Guatemala volcano eruption sparks pyroclastic flow – the phenomenon that DESTROYED Pompeii

Monday, June 4, 2018
By Paul Martin

GUATEMALA’s Fuego volcano has claimed the lives of at least 25 people with many more injured and thousands of others forced to evacuate as a result of fast-moving pyroclastic flows – but what does the term mean?

Mon, Jun 4, 2018

Professor David Rothery, Professor of Planetary Geosciences at The Open University, was first keen to clear up a misconception.

He said: “The cause of most deaths at the current eruption of Fuego (Guatemala) is being widely reported as a ‘river of lava’.

“This is probably an inexpert description or a mistranslation.
“Fuego does not characteristically produce long fluid lava flows like those currently erupting from Kilauea in Hawaii.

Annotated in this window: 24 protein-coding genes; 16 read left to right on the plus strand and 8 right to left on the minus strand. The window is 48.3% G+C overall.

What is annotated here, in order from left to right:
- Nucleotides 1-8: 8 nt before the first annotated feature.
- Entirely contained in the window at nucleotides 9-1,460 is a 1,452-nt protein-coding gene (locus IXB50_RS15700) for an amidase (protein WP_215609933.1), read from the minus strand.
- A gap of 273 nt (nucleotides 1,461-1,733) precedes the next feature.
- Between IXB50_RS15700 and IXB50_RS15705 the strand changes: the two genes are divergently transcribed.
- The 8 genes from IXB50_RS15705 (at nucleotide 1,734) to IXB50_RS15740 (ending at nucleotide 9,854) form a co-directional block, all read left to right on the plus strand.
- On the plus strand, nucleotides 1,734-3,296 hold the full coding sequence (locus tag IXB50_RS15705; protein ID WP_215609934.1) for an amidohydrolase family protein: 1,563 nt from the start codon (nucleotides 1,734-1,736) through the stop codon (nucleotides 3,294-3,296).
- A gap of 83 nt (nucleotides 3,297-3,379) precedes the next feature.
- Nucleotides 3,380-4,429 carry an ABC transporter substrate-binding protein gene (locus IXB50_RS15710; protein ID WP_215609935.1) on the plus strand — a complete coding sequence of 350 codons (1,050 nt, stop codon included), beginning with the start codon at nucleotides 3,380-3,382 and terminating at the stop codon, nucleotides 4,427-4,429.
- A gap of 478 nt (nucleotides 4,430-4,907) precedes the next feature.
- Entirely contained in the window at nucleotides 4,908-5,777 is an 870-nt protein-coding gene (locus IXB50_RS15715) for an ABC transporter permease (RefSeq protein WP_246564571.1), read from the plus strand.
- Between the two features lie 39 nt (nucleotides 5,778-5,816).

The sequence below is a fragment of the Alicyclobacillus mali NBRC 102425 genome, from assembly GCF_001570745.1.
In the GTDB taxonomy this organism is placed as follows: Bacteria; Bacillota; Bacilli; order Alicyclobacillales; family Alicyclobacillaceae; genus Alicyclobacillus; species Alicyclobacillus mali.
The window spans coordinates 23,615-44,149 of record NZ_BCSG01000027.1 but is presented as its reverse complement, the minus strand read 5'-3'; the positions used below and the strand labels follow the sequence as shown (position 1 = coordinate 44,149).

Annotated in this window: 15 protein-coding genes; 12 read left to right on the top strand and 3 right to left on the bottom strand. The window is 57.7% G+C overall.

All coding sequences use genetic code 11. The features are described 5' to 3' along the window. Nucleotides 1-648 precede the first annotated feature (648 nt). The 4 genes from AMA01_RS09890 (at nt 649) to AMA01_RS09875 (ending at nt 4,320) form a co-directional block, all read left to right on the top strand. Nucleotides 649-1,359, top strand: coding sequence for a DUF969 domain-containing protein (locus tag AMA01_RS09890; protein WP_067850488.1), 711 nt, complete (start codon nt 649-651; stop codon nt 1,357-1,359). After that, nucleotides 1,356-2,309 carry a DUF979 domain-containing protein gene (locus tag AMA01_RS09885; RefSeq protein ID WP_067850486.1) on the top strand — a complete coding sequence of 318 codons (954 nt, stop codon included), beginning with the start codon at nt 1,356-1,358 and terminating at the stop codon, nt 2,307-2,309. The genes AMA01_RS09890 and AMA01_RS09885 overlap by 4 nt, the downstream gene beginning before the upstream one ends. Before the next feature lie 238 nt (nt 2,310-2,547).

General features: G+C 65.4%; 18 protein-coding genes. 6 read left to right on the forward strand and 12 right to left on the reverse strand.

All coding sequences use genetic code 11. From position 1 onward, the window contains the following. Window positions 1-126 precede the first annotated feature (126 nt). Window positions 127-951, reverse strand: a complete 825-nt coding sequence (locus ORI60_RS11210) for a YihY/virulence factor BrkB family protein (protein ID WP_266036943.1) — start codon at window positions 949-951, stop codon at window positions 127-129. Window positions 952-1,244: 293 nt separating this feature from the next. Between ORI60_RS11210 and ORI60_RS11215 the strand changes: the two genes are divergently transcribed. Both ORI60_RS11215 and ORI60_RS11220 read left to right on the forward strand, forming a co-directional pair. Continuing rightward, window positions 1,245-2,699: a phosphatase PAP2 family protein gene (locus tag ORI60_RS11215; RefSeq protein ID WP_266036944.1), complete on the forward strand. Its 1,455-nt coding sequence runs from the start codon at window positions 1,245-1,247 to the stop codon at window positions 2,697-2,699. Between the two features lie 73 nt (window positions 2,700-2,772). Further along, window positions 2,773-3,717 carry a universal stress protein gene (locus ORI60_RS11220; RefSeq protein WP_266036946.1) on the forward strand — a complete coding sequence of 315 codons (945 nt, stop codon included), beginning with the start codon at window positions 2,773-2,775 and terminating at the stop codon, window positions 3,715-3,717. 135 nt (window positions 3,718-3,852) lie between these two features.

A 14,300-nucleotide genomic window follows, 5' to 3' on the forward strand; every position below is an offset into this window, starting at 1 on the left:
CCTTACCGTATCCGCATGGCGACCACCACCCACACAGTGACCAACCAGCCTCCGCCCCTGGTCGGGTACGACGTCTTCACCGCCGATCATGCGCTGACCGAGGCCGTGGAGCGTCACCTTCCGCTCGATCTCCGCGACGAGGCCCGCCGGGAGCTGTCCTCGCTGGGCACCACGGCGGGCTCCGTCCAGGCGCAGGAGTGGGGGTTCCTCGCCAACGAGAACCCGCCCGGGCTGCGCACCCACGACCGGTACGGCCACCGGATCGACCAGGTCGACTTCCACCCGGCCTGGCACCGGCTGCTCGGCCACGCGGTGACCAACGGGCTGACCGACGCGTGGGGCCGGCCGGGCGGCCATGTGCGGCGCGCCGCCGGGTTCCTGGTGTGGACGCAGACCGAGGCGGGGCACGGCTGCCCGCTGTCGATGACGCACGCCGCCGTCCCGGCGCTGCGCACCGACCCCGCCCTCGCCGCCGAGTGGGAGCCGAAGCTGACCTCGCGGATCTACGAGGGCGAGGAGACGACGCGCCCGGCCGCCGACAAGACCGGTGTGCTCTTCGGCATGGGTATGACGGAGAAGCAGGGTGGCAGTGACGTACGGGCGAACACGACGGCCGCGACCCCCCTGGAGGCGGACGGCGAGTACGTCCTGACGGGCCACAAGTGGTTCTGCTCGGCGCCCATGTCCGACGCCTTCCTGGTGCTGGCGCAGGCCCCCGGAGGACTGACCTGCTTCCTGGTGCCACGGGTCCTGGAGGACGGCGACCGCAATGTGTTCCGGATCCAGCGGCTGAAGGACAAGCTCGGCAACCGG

“They are unlikely to reach inhabited areas, and are not the main hazard at this volcano.
“A lava flow (molten rock) rarely travels fast enough to engulf people, and bodies are unlikely to be traceable afterwards.

“The videos and still images that I’ve seen suggest instead one or more pyroclastic flows.

“This is when a violently erupted mass of rock fragments and hot gas finds itself too dense to rise as an ash column, and instead cascades down the volcano’s slopes.”

Professor Rothery said pyroclastic flows could move at speeds in excess of 60 miles per hour, and were hot enough to glow like molten lava.

He added: “They can travel further, as well as much faster, than lava flows.

“This is the phenomenon that claimed many lives during the famous AD 79 eruption of Vesuvius that destroyed Pompeii.”

Professor Rothery said Fuego had been erupting since 2002, and was continuously active in 2017.

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